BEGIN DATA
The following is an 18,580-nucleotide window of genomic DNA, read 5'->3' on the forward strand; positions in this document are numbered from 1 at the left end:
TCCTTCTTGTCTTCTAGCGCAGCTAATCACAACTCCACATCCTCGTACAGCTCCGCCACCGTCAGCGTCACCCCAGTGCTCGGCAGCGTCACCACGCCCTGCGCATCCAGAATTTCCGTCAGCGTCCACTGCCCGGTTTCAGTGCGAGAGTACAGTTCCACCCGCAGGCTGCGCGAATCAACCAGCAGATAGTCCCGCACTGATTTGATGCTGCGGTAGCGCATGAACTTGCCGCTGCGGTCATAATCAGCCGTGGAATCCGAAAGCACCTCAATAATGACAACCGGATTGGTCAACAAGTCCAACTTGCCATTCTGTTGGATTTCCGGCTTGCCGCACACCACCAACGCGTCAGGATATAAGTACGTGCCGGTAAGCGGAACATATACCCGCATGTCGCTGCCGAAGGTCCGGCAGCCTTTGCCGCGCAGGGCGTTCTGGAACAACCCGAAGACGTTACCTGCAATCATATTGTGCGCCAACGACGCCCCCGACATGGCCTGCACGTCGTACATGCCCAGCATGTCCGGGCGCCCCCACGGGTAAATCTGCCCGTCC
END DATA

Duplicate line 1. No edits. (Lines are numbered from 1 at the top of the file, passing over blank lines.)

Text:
The following is an 18,580-nucleotide window of genomic DNA, read 5'->3' on the forward strand; positions in this document are numbered from 1 at the left end: